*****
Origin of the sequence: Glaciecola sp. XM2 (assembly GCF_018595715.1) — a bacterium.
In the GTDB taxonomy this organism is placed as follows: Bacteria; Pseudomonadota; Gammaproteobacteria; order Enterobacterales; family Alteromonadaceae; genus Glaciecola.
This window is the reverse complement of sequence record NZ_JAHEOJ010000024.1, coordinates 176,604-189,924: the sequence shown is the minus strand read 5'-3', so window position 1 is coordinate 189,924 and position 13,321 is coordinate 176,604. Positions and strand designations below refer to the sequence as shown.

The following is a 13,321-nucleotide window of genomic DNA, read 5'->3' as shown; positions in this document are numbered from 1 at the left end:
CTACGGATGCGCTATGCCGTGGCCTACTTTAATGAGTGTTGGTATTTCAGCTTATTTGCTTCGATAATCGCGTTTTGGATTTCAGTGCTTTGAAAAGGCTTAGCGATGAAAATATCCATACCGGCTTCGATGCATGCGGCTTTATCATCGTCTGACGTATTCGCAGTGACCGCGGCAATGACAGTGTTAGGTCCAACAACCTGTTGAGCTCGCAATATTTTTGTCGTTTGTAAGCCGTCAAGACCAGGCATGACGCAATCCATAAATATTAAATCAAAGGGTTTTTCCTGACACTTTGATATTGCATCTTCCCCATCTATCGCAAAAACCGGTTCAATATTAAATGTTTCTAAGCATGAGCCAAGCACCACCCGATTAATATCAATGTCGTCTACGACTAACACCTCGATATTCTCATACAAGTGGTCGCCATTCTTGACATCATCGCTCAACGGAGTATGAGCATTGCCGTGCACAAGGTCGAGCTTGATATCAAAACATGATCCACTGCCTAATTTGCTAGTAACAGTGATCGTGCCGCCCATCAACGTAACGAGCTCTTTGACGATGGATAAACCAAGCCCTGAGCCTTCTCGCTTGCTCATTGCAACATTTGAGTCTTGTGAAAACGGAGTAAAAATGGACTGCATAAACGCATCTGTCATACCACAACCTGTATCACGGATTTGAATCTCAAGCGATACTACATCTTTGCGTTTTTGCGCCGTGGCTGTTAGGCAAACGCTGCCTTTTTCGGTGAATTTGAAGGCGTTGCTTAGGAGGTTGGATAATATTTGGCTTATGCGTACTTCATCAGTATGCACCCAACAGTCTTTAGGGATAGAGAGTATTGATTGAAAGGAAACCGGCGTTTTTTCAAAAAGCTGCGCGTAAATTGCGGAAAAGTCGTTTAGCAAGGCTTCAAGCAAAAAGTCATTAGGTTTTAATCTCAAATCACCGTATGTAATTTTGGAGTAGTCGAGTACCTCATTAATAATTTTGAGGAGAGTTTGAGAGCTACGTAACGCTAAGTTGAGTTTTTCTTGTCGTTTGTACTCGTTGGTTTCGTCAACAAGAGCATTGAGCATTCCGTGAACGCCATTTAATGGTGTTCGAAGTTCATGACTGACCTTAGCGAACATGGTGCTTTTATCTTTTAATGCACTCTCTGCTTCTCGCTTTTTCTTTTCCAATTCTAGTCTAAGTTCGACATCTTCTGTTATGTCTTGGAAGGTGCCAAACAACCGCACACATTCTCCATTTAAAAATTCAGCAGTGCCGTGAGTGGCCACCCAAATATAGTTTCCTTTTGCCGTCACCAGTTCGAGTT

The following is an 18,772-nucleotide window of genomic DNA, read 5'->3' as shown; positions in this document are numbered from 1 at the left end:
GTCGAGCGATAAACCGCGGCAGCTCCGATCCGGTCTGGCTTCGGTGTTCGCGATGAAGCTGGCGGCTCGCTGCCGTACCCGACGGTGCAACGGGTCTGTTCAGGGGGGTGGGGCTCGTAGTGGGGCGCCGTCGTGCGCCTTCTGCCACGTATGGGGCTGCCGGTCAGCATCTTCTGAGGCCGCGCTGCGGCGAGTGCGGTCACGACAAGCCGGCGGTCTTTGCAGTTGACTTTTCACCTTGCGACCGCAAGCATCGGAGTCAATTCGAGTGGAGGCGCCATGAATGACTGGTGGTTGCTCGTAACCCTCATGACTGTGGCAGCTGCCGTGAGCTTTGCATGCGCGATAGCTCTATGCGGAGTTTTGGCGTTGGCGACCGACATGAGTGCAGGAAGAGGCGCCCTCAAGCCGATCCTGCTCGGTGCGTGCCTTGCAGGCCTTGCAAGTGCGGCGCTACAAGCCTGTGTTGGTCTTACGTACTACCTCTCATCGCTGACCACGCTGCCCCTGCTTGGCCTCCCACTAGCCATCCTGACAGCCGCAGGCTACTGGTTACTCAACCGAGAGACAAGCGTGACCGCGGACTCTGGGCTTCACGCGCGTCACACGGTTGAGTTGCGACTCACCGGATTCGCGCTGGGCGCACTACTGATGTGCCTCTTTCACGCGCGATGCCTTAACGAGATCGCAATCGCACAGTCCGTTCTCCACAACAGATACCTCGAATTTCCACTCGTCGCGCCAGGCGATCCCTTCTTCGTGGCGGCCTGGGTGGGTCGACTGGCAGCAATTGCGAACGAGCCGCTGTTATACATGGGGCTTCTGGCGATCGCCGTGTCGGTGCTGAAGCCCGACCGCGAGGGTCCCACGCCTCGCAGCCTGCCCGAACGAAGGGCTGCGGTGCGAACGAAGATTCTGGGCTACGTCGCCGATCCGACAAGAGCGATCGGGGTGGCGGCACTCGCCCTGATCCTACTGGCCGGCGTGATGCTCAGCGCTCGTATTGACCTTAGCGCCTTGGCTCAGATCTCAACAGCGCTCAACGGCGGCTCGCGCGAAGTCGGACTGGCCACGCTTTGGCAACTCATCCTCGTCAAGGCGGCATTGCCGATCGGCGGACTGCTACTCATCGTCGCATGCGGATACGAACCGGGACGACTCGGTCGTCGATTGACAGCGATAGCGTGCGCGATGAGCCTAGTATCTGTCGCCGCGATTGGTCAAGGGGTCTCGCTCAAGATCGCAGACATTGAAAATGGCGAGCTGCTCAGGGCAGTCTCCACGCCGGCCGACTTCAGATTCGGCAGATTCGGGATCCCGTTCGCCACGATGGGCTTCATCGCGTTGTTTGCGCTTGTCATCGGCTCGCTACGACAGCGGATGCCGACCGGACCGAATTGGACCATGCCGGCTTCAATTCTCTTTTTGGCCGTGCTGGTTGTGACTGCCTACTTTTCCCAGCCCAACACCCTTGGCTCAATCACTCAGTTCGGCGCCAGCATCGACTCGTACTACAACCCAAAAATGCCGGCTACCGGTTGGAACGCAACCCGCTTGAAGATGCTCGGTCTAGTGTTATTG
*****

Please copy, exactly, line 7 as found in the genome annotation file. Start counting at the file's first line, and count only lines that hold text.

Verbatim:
GTCGAGCGATAAACCGCGGCAGCTCCGATCCGGTCTGGCTTCGGTGTTCGCGATGAAGCTGGCGGCTCGCTGCCGTACCCGACGGTGCAACGGGTCTGTTCAGGGGGGTGGGGCTCGTAGTGGGGCGCCGTCGTGCGCCTTCTGCCACGTATGGGGCTGCCGGTCAGCATCTTCTGAGGCCGCGCTGCGGCGAGTGCGGTCACGACAAGCCGGCGGTCTTTGCAGTTGACTTTTCACCTTGCGACCGCAAGCATCGGAGTCAATTCGAGTGGAGGCGCCATGAATGACTGGTGGTTGCTCGTAACCCTCATGACTGTGGCAGCTGCCGTGAGCTTTGCATGCGCGATAGCTCTATGCGGAGTTTTGGCGTTGGCGACCGACATGAGTGCAGGAAGAGGCGCCCTCAAGCCGATCCTGCTCGGTGCGTGCCTTGCAGGCCTTGCAAGTGCGGCGCTACAAGCCTGTGTTGGTCTTACGTACTACCTCTCATCGCTGACCACGCTGCCCCTGCTTGGCCTCCCACTAGCCATCCTGACAGCCGCAGGCTACTGGTTACTCAACCGAGAGACAAGCGTGACCGCGGACTCTGGGCTTCACGCGCGTCACACGGTTGAGTTGCGACTCACCGGATTCGCGCTGGGCGCACTACTGATGTGCCTCTTTCACGCGCGATGCCTTAACGAGATCGCAATCGCACAGTCCGTTCTCCACAACAGATACCTCGAATTTCCACTCGTCGCGCCAGGCGATCCCTTCTTCGTGGCGGCCTGGGTGGGTCGACTGGCAGCAATTGCGAACGAGCCGCTGTTATACATGGGGCTTCTGGCGATCGCCGTGTCGGTGCTGAAGCCCGACCGCGAGGGTCCCACGCCTCGCAGCCTGCCCGAACGAAGGGCTGCGGTGCGAACGAAGATTCTGGGCTACGTCGCCGATCCGACAAGAGCGATCGGGGTGGCGGCACTCGCCCTGATCCTACTGGCCGGCGTGATGCTCAGCGCTCGTATTGACCTTAGCGCCTTGGCTCAGATCTCAACAGCGCTCAACGGCGGCTCGCGCGAAGTCGGACTGGCCACGCTTTGGCAACTCATCCTCGTCAAGGCGGCATTGCCGATCGGCGGACTGCTACTCATCGTCGCATGCGGATACGAACCGGGACGACTCGGTCGTCGATTGACAGCGATAGCGTGCGCGATGAGCCTAGTATCTGTCGCCGCGATTGGTCAAGGGGTCTCGCTCAAGATCGCAGACATTGAAAATGGCGAGCTGCTCAGGGCAGTCTCCACGCCGGCCGACTTCAGATTCGGCAGATTCGGGATCCCGTTCGCCACGATGGGCTTCATCGCGTTGTTTGCGCTTGTCATCGGCTCGCTACGACAGCGGATGCCGACCGGACCGAATTGGACCATGCCGGCTTCAATTCTCTTTTTGGCCGTGCTGGTTGTGACTGCCTACTTTTCCCAGCCCAACACCCTTGGCTCAATCACTCAGTTCGGCGCCAGCATCGACTCGTACTACAACCCAAAAATGCCGGCTACCGGTTGGAACGCAACCCGCTTGAAGATGCTCGGTCTAGTGTTATTG